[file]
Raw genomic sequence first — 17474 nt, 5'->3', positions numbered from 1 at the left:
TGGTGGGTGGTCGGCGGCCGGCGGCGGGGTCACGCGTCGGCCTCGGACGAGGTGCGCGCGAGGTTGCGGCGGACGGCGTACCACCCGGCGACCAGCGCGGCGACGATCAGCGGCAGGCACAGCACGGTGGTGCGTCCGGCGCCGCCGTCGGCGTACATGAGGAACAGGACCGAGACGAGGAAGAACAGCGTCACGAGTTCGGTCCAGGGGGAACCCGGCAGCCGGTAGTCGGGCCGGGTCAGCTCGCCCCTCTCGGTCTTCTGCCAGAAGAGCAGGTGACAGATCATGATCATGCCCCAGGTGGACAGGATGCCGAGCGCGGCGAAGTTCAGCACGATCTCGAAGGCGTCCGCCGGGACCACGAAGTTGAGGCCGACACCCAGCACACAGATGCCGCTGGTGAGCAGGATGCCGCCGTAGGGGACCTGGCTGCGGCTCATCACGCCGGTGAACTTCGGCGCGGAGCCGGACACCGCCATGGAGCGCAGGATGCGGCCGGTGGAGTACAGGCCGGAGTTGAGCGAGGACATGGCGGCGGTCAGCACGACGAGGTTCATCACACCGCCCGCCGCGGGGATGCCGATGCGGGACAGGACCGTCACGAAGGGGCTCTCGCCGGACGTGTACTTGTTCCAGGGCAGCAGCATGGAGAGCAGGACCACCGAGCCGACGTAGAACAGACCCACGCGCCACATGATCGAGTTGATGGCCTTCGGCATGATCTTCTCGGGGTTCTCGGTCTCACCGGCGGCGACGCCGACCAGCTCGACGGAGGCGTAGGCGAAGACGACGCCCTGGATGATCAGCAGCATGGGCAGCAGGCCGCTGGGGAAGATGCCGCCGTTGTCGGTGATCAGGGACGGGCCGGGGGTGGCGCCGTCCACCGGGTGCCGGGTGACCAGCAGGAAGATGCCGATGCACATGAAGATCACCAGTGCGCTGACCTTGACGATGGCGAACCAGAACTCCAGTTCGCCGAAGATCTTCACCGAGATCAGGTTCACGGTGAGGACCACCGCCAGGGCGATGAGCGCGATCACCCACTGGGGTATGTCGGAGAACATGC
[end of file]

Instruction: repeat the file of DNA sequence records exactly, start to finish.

Raw genomic sequence first — 17474 nt, 5'->3', positions numbered from 1 at the left:
TGGTGGGTGGTCGGCGGCCGGCGGCGGGGTCACGCGTCGGCCTCGGACGAGGTGCGCGCGAGGTTGCGGCGGACGGCGTACCACCCGGCGACCAGCGCGGCGACGATCAGCGGCAGGCACAGCACGGTGGTGCGTCCGGCGCCGCCGTCGGCGTACATGAGGAACAGGACCGAGACGAGGAAGAACAGCGTCACGAGTTCGGTCCAGGGGGAACCCGGCAGCCGGTAGTCGGGCCGGGTCAGCTCGCCCCTCTCGGTCTTCTGCCAGAAGAGCAGGTGACAGATCATGATCATGCCCCAGGTGGACAGGATGCCGAGCGCGGCGAAGTTCAGCACGATCTCGAAGGCGTCCGCCGGGACCACGAAGTTGAGGCCGACACCCAGCACACAGATGCCGCTGGTGAGCAGGATGCCGCCGTAGGGGACCTGGCTGCGGCTCATCACGCCGGTGAACTTCGGCGCGGAGCCGGACACCGCCATGGAGCGCAGGATGCGGCCGGTGGAGTACAGGCCGGAGTTGAGCGAGGACATGGCGGCGGTCAGCACGACGAGGTTCATCACACCGCCCGCCGCGGGGATGCCGATGCGGGACAGGACCGTCACGAAGGGGCTCTCGCCGGACGTGTACTTGTTCCAGGGCAGCAGCATGGAGAGCAGGACCACCGAGCCGACGTAGAACAGACCCACGCGCCACATGATCGAGTTGATGGCCTTCGGCATGATCTTCTCGGGGTTCTCGGTCTCACCGGCGGCGACGCCGACCAGCTCGACGGAGGCGTAGGCGAAGACGACGCCCTGGATGATCAGCAGCATGGGCAGCAGGCCGCTGGGGAAGATGCCGCCGTTGTCGGTGATCAGGGACGGGCCGGGGGTGGCGCCGTCCACCGGGTGCCGGGTGACCAGCAGGAAGATGCCGATGCACATGAAGATCACCAGTGCGCTGACCTTGACGATGGCGAACCAGAACTCCAGTTCGCCGAAGATCTTCACCGAGATCAGGTTCACGGTGAGGACCACCGCCAGGGCGATGAGCGCGATCACCCACTGGGGTATGTCGGAGAACATGC